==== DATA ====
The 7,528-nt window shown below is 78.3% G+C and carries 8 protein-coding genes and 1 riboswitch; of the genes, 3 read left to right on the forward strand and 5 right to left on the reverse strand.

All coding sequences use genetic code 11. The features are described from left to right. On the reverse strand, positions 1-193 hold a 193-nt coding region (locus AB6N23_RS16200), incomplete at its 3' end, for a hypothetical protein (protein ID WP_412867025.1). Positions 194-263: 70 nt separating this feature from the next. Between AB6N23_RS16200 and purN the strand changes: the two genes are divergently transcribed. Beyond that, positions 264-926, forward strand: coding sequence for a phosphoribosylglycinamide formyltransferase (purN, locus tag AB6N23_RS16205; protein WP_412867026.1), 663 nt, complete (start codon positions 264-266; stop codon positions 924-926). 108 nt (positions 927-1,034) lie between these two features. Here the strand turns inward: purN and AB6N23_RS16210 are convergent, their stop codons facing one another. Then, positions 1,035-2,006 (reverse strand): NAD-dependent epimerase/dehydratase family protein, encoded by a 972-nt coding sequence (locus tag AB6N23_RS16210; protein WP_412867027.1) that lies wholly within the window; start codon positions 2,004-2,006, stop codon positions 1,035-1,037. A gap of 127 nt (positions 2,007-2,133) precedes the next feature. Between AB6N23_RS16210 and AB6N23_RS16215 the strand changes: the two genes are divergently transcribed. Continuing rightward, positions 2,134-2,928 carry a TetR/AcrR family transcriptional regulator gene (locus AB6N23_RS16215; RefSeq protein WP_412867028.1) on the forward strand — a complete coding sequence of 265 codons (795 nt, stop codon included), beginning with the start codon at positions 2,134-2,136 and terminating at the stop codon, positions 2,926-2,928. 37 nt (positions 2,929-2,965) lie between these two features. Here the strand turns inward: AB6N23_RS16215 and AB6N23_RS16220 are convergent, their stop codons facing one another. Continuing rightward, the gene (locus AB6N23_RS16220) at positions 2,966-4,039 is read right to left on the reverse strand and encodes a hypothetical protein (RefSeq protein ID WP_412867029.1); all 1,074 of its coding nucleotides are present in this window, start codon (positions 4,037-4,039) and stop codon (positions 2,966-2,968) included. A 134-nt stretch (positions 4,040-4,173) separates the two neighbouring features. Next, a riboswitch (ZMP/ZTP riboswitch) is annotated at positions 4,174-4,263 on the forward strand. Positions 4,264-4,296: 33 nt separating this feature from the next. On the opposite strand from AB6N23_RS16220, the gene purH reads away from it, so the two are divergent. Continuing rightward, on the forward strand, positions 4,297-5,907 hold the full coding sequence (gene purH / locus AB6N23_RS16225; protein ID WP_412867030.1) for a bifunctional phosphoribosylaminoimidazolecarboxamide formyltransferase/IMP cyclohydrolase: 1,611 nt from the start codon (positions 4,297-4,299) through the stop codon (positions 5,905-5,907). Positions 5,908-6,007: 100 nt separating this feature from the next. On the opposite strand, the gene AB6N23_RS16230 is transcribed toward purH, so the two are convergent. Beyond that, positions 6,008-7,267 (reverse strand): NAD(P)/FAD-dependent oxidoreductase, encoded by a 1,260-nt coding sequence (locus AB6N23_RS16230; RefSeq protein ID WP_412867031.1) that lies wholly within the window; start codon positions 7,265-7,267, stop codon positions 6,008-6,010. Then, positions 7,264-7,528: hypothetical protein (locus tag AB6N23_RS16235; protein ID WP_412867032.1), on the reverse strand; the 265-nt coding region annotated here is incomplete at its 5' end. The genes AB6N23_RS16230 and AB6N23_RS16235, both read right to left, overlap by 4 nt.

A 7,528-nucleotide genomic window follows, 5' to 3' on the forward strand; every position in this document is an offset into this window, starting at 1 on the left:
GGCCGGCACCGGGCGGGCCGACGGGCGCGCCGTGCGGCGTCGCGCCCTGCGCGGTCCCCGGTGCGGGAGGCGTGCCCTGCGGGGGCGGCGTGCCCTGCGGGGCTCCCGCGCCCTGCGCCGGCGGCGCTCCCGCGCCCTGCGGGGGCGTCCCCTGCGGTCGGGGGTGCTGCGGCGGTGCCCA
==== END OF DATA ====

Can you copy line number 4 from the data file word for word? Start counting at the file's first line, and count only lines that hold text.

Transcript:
GGCCGGCACCGGGCGGGCCGACGGGCGCGCCGTGCGGCGTCGCGCCCTGCGCGGTCCCCGGTGCGGGAGGCGTGCCCTGCGGGGGCGGCGTGCCCTGCGGGGCTCCCGCGCCCTGCGCCGGCGGCGCTCCCGCGCCCTGCGGGGGCGTCCCCTGCGGTCGGGGGTGCTGCGGCGGTGCCCA